Department stores and shopping centres

  • El Corte Inglés. The iconic Spanish department store chain has its outlet in Zaragoza on Paseo de la Independencia close to Plaza de España
  • Aragonia. A modern multi-functional centre in the southern district of Romareda.
  • Centro Comercial AugustaAvenida De Navarra 180 (next to Delicias train station). Shops, restaurants, cinema and free WIFI access in a centre behind the Delicias station.
  • GranCasaCalle de la Poetisa María Zambrano, 35. Shopping mall where you can find everything including shops, restaurants a bowling alley and cinemas.

Markets

  • Mercado Central (Launza Market). On a site which has been a market place since the Middle Ages. It is the perfect place to buy Zaragozan products as well as observe the atmosphere of a traditional Spanish market. Go there if you are looking for food and fresh produce
  • Plaza de Toros de la Misericordia (Misericordia Bullring), Calle Vicente Gómez Salvo, 58. The place to go on Sunday as it is the venue for the traditional flea market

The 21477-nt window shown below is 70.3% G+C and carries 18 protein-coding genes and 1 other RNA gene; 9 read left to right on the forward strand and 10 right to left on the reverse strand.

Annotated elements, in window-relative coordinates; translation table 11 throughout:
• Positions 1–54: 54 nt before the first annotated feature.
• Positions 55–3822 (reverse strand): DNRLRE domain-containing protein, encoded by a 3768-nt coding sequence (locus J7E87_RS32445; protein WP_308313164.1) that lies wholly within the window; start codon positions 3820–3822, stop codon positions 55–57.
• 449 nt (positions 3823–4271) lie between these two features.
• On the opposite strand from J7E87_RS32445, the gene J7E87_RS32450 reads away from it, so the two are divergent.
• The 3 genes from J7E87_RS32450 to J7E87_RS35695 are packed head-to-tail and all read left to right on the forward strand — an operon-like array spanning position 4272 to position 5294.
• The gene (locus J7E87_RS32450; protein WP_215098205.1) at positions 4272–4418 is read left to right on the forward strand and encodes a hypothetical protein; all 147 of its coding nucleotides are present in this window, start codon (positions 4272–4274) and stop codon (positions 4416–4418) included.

• Mercadillo La Romareda. The largest open-air market

Restaurants


What to order

Some of the best known regional specialities are:

  • Bacalao al Ajoarriero, cod-fish with garlic and eggs,
  • Huevos al Salmorejo, eggs with cold tomato cream,
  • Longanizas y Chorizos, highly appreciated kinds of sausages,
  • Ternasco Asado, roasted young lamb,
  • Pollo al Chilindrón, chicken in a sauce of cured ham, tomatoes, onions and paprika,
  • Cordero a la Pastora, lamb Shepherd's style,
  • Lomo de Cerdo a la Zaragozana, cutlet,
  • Migas a la Aragonesa, a dish made of crumbs scrambled with an egg and chorizo,
  • Huevos rotos con foie, scrambled eggs with foie gras, often served with roasted potatoes and slices of smoked ham (jamon)
  • Borrajas is a vegetable which can only be found in Aragon. It is usually eaten with olive oil,
  • Melocotón con vino, peaches in wine, is a good option for dessert, though sometimes it is hard to find a restaurant serving this.

Tapas